Correlation Coefficient – Interpretation Caveats
When interpreting correlations, you should keep some things in mind. An elaborate discussion deserves a separate tutorial but we’ll briefly mention two main points.
 Correlations may or may not indicate causal relations. Reversely, causal relations from some variable to another variable may or may not result in a correlation between the two variables.
 Correlations are very sensitive to outliers; a single unusual observation may have a huge impact on a correlation. Such outliers are easily detected by a quick inspection a scatterplot.
Correlation Coefficient – Software
Most spreadsheet editors such as Excel, Google sheets and OpenOffice can compute correlations for you. The illustration below shows an example in Googlesheets.
Correlation Coefficient – Correlation Matrix
Keep in mind that correlations apply to pairs of variables. If you’re interested in more than 2 variables, you’ll probably want to take a look at the correlations between all different variable pairs. These correlations are usually shown in a square table known as a correlation matrix. Statistical software packages such as SPSS create correlations matrices before you can blink your eyes. An example is shown below.
Note that the diagonal elements (in red) are the correlations between each variable and itself. This is why they are always 1.
Also note that the correlations beneath the diagonal (in grey) are redundant because they’re identical to the correlations above the diagonal. Technically, we say that this is a symmetrical matrix.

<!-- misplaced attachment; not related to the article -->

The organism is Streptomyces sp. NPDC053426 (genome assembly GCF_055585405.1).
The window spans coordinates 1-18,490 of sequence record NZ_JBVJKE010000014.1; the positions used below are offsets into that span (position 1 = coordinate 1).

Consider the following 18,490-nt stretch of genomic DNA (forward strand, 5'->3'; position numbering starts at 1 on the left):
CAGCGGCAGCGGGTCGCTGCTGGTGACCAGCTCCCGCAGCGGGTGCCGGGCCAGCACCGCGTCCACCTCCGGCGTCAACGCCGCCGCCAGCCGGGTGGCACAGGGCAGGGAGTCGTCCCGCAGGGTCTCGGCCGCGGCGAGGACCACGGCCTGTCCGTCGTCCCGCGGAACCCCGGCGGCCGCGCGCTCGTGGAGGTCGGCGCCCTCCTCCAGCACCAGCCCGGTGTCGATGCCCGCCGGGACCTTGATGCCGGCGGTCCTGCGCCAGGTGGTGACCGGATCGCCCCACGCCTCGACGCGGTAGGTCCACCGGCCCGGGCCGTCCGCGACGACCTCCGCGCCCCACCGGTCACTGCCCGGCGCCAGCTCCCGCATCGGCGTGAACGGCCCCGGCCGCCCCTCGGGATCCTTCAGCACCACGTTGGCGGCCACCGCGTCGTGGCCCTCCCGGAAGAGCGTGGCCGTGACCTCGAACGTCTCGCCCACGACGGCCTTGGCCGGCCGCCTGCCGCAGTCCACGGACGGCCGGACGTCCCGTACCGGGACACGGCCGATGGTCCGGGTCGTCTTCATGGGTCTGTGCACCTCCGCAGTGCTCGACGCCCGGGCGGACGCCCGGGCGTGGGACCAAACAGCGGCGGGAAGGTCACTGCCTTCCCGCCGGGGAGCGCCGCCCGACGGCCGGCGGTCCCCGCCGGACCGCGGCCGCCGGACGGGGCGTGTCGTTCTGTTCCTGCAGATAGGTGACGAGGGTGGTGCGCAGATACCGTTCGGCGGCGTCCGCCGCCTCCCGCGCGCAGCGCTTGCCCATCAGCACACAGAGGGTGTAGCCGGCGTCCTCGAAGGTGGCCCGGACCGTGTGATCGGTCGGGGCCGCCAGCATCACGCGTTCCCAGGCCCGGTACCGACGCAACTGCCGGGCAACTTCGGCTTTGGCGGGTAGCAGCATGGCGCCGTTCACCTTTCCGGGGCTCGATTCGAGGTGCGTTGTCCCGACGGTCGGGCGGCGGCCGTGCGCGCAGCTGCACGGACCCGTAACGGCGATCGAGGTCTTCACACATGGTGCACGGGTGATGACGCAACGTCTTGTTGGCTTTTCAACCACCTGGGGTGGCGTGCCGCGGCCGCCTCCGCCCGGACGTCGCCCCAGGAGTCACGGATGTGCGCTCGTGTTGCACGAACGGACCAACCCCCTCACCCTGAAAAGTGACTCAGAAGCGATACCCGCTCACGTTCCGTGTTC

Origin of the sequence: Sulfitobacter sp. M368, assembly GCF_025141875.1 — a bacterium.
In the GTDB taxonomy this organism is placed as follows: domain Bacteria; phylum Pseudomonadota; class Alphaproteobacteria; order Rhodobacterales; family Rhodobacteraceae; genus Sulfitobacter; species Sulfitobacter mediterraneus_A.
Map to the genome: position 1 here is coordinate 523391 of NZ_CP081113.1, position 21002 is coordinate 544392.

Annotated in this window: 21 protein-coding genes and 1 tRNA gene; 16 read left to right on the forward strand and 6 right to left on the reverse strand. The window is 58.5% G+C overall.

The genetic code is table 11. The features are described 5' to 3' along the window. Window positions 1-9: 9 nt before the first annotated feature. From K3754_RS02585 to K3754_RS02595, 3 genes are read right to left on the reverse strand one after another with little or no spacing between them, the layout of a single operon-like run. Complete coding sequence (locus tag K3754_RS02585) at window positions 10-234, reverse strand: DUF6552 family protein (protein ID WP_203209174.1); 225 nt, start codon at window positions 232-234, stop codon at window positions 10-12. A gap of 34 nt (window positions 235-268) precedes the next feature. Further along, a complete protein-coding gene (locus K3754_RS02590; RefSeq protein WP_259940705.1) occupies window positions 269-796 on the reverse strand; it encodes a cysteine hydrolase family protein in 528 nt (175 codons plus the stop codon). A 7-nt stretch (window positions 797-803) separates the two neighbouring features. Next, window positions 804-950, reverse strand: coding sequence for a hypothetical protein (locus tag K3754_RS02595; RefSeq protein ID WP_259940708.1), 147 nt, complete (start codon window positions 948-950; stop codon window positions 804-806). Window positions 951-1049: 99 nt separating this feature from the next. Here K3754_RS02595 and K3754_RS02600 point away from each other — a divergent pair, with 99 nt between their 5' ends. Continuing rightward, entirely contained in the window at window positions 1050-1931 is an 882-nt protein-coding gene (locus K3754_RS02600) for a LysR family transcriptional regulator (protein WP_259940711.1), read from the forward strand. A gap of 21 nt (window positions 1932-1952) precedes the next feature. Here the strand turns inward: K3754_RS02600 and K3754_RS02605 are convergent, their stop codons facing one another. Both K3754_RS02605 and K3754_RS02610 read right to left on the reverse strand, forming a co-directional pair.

Finally, note that the pattern of correlations makes perfect sense: correlations between yearly incomes become lower insofar as these years lie further apart.
Pearson Correlation – Formula
If we want to inspect correlations, we’ll have a computer calculate them for us. You’ll rarely (probably never) need the actual formula. However, for the sake of completeness, a Pearson correlation between variables X and Y is calculated by
The formula basically comes down to dividing the covariance by the product of the standard deviations. Since a coefficient is a number divided by some other number our formula shows why we speak of a correlation coefficient.
Correlation – Statistical Significance
The data we’ve available are often but not always a small sample from a much larger population. If so, we may find a non zero correlation in our sample
even if it’s zero in the population. The figure below illustrates how this could happen.